Cellular behavior emerges from a complex network of chemical interactions, the details of which remain largely unknown. Developing effective therapies requires a quantitative understanding of these fundamental processes and how they can be safely manipulated to thwart disease. Our lab focuses on constructing mathematical models to assist in diagnosis and treatment of neurodegenerative disease and cancer.
Many complex diseases can only be successfully treated with multi-drug therapeutic strategies. Identifying the proper drugs, doses and scheduling for an effective combination therapy is hindered by the sheer number of permissible combinations. Our lab is developing computational methods for predicting the effects of combination treatments in phenotypic screens. Working with researchers at the University of Pittsburgh Drug Discovery Institute, we are applying these methods to drug discovery in cancer and neurodegenerative diseases including Alzheimer's and Huntington's.
The molecular mechanisms of many modern diseases are poorly understood, and a critical bottleneck in conventional early-stage drug discovery is identifying molecular targets for drugs. Phenotypic screens allow investigators to find compounds that effectively treat cell-based models of diseases, but the screens themselves don't identify mechanisms. We are developing novel computational approaches to uncover targets and pathways that are relevant to disease onset and progression. We have applied our methods, which combine statistical inference with mechanistic modeling, to better understand druggable molecular systems in breast cancer, Huntington's disease, and traumatic brain injury.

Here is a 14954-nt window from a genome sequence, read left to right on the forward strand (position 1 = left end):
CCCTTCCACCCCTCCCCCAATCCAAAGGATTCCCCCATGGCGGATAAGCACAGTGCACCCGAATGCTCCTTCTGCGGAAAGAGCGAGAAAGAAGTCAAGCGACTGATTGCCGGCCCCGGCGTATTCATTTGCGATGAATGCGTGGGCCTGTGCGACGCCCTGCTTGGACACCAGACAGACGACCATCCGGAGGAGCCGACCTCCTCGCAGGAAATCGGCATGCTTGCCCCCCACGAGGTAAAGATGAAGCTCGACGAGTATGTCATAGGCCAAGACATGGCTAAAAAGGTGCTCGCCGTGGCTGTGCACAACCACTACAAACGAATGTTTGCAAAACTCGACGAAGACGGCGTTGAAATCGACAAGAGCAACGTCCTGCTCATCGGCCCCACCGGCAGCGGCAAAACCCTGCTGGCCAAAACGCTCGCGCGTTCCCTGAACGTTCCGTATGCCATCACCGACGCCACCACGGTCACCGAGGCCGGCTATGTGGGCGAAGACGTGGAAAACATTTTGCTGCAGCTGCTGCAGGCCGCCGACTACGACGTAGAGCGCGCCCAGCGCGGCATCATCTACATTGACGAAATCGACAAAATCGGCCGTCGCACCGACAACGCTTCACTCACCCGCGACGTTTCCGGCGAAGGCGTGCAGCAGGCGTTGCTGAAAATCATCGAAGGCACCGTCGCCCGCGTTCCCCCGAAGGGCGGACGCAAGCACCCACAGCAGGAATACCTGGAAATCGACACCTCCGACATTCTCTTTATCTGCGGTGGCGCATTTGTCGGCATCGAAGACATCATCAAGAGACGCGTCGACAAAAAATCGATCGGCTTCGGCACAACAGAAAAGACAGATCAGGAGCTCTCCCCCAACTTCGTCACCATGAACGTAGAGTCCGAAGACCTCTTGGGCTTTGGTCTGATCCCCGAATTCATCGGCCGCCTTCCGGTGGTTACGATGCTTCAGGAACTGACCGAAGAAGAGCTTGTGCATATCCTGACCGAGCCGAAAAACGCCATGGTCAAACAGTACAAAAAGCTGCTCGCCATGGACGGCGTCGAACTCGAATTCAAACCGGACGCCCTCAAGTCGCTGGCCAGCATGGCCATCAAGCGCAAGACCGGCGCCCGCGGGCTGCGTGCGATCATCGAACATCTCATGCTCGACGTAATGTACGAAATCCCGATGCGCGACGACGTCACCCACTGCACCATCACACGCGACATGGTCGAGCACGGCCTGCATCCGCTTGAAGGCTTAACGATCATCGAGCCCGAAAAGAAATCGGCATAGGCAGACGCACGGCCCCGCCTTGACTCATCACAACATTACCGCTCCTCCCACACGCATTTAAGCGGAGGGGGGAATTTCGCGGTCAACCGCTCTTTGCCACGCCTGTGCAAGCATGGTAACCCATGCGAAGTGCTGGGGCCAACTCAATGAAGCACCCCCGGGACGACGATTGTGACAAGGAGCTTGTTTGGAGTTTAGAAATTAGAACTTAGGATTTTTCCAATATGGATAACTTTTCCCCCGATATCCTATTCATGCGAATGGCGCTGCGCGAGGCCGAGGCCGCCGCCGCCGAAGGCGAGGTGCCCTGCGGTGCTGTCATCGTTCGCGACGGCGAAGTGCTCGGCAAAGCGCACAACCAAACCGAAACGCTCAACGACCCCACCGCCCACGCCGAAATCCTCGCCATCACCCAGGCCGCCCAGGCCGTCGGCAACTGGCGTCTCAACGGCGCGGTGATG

Typical hit rates for monotherapies in phenotypic screens are around 5%, and the success rate plummets exponentially when screening combinations of compounds. Running large screens requires time and resources that may not be widely available to researchers. Our lab is developing methods to actively incorporate the results of ongoing screens into the computation as they are acquired. This active learnng approach enables screeners to computationally predict the results of the next round of experiments, perform those experiments with the greatest expected pay-off, and fold the results back into the software for the next round of predictions. Our methods are constructed to extract maximal information from limited phenotypic screens and can be readily applied to diverse diseases, assays, and data types.
An important part of drug discovery is determining safe dose regimens for a heterogeneous patient population. Increasingly, this means personalizing medications and doses to provide optimal effects in individual patients. Working with industry collaborators, the lab is developing mathematical models of the immune response to cancer treatment. Our goal is to quantitatively predict how individual patients will react to a variety of dosing regimens, in order to optimize the efficacy and minimize the side effects of cancer therapy.